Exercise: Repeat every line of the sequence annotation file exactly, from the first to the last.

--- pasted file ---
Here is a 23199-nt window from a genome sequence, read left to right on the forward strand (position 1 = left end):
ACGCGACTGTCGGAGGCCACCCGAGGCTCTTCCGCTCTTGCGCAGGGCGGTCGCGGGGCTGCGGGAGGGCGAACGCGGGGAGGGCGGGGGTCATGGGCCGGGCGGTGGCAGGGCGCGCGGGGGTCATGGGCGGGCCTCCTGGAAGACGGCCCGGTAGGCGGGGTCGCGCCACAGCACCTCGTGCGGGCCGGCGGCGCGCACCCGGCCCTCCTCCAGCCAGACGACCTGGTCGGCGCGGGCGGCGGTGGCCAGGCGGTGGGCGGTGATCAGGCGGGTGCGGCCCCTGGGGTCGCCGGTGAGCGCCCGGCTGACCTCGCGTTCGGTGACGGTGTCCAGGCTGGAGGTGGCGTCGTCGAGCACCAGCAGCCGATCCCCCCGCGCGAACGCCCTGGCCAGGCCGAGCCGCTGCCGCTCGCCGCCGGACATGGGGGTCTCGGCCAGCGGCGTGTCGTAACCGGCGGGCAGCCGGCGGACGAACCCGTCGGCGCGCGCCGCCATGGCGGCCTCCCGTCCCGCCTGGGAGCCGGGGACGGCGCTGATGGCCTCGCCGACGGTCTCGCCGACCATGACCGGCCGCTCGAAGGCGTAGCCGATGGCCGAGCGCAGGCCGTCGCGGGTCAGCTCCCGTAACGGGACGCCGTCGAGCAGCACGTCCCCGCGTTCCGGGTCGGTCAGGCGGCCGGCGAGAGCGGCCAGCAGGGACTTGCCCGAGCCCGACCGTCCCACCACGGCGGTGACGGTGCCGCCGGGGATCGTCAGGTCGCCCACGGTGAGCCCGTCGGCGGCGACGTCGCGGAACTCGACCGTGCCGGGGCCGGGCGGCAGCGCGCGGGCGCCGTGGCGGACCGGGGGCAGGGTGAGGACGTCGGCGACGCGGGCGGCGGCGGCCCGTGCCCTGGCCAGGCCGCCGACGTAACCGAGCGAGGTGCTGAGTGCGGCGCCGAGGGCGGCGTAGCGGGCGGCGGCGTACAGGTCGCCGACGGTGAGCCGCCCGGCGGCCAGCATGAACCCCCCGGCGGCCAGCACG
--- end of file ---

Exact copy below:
Here is a 23199-nt window from a genome sequence, read left to right on the forward strand (position 1 = left end):
ACGCGACTGTCGGAGGCCACCCGAGGCTCTTCCGCTCTTGCGCAGGGCGGTCGCGGGGCTGCGGGAGGGCGAACGCGGGGAGGGCGGGGGTCATGGGCCGGGCGGTGGCAGGGCGCGCGGGGGTCATGGGCGGGCCTCCTGGAAGACGGCCCGGTAGGCGGGGTCGCGCCACAGCACCTCGTGCGGGCCGGCGGCGCGCACCCGGCCCTCCTCCAGCCAGACGACCTGGTCGGCGCGGGCGGCGGTGGCCAGGCGGTGGGCGGTGATCAGGCGGGTGCGGCCCCTGGGGTCGCCGGTGAGCGCCCGGCTGACCTCGCGTTCGGTGACGGTGTCCAGGCTGGAGGTGGCGTCGTCGAGCACCAGCAGCCGATCCCCCCGCGCGAACGCCCTGGCCAGGCCGAGCCGCTGCCGCTCGCCGCCGGACATGGGGGTCTCGGCCAGCGGCGTGTCGTAACCGGCGGGCAGCCGGCGGACGAACCCGTCGGCGCGCGCCGCCATGGCGGCCTCCCGTCCCGCCTGGGAGCCGGGGACGGCGCTGATGGCCTCGCCGACGGTCTCGCCGACCATGACCGGCCGCTCGAAGGCGTAGCCGATGGCCGAGCGCAGGCCGTCGCGGGTCAGCTCCCGTAACGGGACGCCGTCGAGCAGCACGTCCCCGCGTTCCGGGTCGGTCAGGCGGCCGGCGAGAGCGGCCAGCAGGGACTTGCCCGAGCCCGACCGTCCCACCACGGCGGTGACGGTGCCGCCGGGGATCGTCAGGTCGCCCACGGTGAGCCCGTCGGCGGCGACGTCGCGGAACTCGACCGTGCCGGGGCCGGGCGGCAGCGCGCGGGCGCCGTGGCGGACCGGGGGCAGGGTGAGGACGTCGGCGACGCGGGCGGCGGCGGCCCGTGCCCTGGCCAGGCCGCCGACGTAACCGAGCGAGGTGCTGAGTGCGGCGCCGAGGGCGGCGTAGCGGGCGGCGGCGTACAGGTCGCCGACGGTGAGCCGCCCGGCGGCCAGCATGAACCCCCCGGCGGCCAGCACG